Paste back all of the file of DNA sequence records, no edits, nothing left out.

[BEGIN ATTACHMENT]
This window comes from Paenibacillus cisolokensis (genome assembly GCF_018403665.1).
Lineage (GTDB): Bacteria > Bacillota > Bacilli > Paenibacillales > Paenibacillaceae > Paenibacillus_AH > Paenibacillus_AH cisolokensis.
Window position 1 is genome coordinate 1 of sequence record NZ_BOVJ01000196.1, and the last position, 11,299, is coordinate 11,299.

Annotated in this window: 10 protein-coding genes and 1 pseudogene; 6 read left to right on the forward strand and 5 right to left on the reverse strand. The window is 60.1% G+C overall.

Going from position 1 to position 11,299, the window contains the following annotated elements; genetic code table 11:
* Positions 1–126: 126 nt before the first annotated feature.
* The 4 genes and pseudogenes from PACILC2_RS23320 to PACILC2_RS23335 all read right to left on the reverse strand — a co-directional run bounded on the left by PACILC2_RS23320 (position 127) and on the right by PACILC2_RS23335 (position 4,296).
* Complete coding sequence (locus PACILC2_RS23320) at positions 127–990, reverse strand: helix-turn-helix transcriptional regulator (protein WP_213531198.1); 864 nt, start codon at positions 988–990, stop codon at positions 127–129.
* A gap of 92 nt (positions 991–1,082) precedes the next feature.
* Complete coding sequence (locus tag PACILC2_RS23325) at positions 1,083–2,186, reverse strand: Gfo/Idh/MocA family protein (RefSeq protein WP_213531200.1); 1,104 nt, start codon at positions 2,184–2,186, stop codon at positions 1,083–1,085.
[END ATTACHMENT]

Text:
This window comes from Paenibacillus cisolokensis (genome assembly GCF_018403665.1).
Lineage (GTDB): Bacteria > Bacillota > Bacilli > Paenibacillales > Paenibacillaceae > Paenibacillus_AH > Paenibacillus_AH cisolokensis.
Window position 1 is genome coordinate 1 of sequence record NZ_BOVJ01000196.1, and the last position, 11,299, is coordinate 11,299.

Annotated in this window: 10 protein-coding genes and 1 pseudogene; 6 read left to right on the forward strand and 5 right to left on the reverse strand. The window is 60.1% G+C overall.

Going from position 1 to position 11,299, the window contains the following annotated elements; genetic code table 11:
* Positions 1–126: 126 nt before the first annotated feature.
* The 4 genes and pseudogenes from PACILC2_RS23320 to PACILC2_RS23335 all read right to left on the reverse strand — a co-directional run bounded on the left by PACILC2_RS23320 (position 127) and on the right by PACILC2_RS23335 (position 4,296).
* Complete coding sequence (locus PACILC2_RS23320) at positions 127–990, reverse strand: helix-turn-helix transcriptional regulator (protein WP_213531198.1); 864 nt, start codon at positions 988–990, stop codon at positions 127–129.
* A gap of 92 nt (positions 991–1,082) precedes the next feature.
* Complete coding sequence (locus tag PACILC2_RS23325) at positions 1,083–2,186, reverse strand: Gfo/Idh/MocA family protein (RefSeq protein WP_213531200.1); 1,104 nt, start codon at positions 2,184–2,186, stop codon at positions 1,083–1,085.